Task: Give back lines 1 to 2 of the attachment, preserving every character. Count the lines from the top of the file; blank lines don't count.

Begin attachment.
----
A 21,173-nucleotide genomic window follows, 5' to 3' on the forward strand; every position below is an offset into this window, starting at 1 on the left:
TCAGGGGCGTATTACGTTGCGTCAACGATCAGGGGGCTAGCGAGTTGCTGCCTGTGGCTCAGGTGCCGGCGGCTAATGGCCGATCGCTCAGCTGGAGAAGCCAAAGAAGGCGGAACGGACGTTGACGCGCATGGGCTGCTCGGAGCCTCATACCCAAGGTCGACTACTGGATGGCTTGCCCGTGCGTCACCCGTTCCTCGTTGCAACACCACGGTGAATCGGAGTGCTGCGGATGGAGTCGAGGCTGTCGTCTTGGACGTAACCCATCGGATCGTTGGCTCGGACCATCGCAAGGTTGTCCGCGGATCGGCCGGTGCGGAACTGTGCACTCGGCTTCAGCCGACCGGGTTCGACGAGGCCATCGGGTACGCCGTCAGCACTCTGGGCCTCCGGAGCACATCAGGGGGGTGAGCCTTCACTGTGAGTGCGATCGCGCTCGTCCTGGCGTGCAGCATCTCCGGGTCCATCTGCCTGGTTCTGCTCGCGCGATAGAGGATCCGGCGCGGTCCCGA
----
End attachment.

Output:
A 21,173-nucleotide genomic window follows, 5' to 3' on the forward strand; every position below is an offset into this window, starting at 1 on the left:
TCAGGGGCGTATTACGTTGCGTCAACGATCAGGGGGCTAGCGAGTTGCTGCCTGTGGCTCAGGTGCCGGCGGCTAATGGCCGATCGCTCAGCTGGAGAAGCCAAAGAAGGCGGAACGGACGTTGACGCGCATGGGCTGCTCGGAGCCTCATACCCAAGGTCGACTACTGGATGGCTTGCCCGTGCGTCACCCGTTCCTCGTTGCAACACCACGGTGAATCGGAGTGCTGCGGATGGAGTCGAGGCTGTCGTCTTGGACGTAACCCATCGGATCGTTGGCTCGGACCATCGCAAGGTTGTCCGCGGATCGGCCGGTGCGGAACTGTGCACTCGGCTTCAGCCGACCGGGTTCGACGAGGCCATCGGGTACGCCGTCAGCACTCTGGGCCTCCGGAGCACATCAGGGGGGTGAGCCTTCACTGTGAGTGCGATCGCGCTCGTCCTGGCGTGCAGCATCTCCGGGTCCATCTGCCTGGTTCTGCTCGCGCGATAGAGGATCCGGCGCGGTCCCGA